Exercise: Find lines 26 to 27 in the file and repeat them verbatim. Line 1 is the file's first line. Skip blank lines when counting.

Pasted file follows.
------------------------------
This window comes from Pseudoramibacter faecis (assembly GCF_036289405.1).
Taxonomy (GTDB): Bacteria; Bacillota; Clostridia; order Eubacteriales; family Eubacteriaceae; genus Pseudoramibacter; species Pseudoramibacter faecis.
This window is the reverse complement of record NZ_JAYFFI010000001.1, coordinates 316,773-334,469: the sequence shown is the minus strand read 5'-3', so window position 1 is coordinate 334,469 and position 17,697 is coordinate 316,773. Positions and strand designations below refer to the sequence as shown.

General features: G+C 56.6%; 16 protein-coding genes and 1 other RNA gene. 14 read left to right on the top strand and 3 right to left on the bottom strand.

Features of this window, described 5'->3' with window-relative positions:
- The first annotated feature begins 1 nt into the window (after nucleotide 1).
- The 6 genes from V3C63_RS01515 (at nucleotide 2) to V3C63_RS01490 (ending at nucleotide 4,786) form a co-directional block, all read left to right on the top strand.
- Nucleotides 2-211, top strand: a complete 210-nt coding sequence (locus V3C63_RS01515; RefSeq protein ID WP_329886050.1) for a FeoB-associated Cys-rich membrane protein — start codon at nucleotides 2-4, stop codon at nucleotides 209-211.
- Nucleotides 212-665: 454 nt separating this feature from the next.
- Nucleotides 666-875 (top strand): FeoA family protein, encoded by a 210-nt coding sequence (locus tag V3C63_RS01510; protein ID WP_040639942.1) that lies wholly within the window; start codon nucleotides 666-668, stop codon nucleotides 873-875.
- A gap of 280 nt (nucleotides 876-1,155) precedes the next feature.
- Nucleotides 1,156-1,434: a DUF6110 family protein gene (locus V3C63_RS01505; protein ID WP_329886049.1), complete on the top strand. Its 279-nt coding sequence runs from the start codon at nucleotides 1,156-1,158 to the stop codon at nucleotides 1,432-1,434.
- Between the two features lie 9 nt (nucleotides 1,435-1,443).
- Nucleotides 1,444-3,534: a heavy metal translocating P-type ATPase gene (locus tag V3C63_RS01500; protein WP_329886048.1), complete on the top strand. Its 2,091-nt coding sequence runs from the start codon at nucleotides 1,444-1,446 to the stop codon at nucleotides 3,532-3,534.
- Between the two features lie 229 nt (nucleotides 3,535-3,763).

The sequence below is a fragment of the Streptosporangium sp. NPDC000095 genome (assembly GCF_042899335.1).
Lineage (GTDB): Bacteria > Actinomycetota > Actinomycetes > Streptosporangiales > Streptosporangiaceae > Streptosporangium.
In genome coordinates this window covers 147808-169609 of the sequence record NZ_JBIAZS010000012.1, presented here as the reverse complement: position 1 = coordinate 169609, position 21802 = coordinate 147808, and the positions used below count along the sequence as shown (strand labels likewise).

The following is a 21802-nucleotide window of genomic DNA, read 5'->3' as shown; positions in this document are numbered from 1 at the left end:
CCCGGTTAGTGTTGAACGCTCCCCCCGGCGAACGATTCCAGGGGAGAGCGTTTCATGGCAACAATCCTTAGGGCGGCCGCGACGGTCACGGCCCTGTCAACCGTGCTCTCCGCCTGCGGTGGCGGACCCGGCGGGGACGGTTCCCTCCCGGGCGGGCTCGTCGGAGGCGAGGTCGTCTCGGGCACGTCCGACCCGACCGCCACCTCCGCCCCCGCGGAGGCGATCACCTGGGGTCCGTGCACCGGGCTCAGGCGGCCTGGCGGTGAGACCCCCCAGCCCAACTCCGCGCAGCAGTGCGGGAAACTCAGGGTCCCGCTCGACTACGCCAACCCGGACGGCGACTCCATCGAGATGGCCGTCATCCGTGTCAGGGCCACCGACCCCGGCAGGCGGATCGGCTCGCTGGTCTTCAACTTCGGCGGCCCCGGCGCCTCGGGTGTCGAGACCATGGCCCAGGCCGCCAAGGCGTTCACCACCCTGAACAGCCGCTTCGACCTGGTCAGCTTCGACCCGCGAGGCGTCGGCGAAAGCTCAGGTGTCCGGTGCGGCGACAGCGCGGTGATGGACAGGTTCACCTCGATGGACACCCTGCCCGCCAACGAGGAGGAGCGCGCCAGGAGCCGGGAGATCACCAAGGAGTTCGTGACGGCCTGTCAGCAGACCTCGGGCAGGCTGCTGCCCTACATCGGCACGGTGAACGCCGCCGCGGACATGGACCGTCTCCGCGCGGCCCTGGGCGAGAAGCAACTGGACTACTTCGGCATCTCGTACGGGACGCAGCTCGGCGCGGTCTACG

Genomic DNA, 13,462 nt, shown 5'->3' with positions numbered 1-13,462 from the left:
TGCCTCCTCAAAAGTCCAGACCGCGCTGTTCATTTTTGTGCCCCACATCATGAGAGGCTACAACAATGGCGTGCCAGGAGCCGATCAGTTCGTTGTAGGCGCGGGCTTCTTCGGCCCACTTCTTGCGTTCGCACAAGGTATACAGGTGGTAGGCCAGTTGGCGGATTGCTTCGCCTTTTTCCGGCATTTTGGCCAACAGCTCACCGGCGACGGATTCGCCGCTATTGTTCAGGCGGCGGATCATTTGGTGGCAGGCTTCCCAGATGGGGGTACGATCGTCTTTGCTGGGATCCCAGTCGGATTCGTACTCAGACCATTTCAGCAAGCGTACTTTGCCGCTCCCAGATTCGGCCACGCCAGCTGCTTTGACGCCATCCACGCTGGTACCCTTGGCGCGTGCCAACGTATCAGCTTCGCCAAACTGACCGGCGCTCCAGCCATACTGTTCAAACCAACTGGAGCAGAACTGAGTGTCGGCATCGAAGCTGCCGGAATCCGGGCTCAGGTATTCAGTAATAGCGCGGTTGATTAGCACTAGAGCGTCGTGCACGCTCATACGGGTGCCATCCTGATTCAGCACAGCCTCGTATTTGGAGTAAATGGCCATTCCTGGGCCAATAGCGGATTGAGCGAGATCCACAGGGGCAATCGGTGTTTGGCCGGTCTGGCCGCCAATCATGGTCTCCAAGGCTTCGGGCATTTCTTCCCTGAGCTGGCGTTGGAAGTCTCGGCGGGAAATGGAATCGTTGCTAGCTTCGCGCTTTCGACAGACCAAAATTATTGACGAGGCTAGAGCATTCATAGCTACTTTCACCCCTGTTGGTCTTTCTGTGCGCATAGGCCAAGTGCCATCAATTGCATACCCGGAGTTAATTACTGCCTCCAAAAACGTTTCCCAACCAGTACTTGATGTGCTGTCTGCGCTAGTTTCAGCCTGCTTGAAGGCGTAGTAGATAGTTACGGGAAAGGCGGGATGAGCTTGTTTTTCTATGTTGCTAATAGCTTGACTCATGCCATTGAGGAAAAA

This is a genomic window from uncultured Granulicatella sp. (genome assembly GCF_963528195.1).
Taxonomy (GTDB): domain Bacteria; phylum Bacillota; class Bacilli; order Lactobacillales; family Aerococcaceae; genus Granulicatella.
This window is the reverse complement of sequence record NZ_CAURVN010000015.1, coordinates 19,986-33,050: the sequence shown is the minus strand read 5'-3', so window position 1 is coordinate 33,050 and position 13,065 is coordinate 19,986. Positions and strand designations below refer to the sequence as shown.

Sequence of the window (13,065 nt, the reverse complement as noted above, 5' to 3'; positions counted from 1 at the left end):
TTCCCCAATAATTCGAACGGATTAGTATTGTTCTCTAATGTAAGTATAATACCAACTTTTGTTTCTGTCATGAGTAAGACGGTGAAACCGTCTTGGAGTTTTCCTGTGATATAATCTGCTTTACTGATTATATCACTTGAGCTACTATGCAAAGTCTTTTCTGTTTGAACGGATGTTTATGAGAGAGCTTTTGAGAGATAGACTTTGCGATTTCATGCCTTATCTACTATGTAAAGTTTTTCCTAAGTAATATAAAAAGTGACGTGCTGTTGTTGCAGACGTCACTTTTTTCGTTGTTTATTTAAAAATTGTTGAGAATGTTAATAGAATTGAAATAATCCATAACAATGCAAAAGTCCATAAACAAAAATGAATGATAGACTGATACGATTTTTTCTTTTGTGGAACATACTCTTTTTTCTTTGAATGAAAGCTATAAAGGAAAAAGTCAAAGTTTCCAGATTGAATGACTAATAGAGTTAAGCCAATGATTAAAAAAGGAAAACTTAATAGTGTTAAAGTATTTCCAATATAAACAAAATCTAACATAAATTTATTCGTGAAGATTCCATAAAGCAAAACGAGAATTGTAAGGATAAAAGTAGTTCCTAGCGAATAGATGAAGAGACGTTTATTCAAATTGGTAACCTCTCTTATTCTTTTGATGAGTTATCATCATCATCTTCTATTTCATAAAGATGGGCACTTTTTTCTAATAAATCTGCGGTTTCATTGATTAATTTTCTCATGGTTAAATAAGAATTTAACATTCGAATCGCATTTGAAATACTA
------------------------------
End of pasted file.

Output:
Sequence of the window (13,065 nt, the reverse complement as noted above, 5' to 3'; positions counted from 1 at the left end):
TTCCCCAATAATTCGAACGGATTAGTATTGTTCTCTAATGTAAGTATAATACCAACTTTTGTTTCTGTCATGAGTAAGACGGTGAAACCGTCTTGGAGTTTTCCTGTGATATAATCTGCTTTACTGATTATATCACTTGAGCTACTATGCAAAGTCTTTTCTGTTTGAACGGATGTTTATGAGAGAGCTTTTGAGAGATAGACTTTGCGATTTCATGCCTTATCTACTATGTAAAGTTTTTCCTAAGTAATATAAAAAGTGACGTGCTGTTGTTGCAGACGTCACTTTTTTCGTTGTTTATTTAAAAATTGTTGAGAATGTTAATAGAATTGAAATAATCCATAACAATGCAAAAGTCCATAAACAAAAATGAATGATAGACTGATACGATTTTTTCTTTTGTGGAACATACTCTTTTTTCTTTGAATGAAAGCTATAAAGGAAAAAGTCAAAGTTTCCAGATTGAATGACTAATAGAGTTAAGCCAATGATTAAAAAAGGAAAACTTAATAGTGTTAAAGTATTTCCAATATAAACAAAATCTAACATAAATTTATTCGTGAAGATTCCATAAAGCAAAACGAGAATTGTAAGGATAAAAGTAGTTCCTAGCGAATAGATGAAGAGACGTTTATTCAAATTGGTAACCTCTCTTATTCTTTTGATGAGTTATCATCATCATCTTCTATTTCATAAAGATGGGCACTTTTTTCTAATAAATCTGCGGTTTCATTGATTAATTTTCTCATGGTTAAATAAGAATTTAACATTCGAATCGCATTTGAAATACTA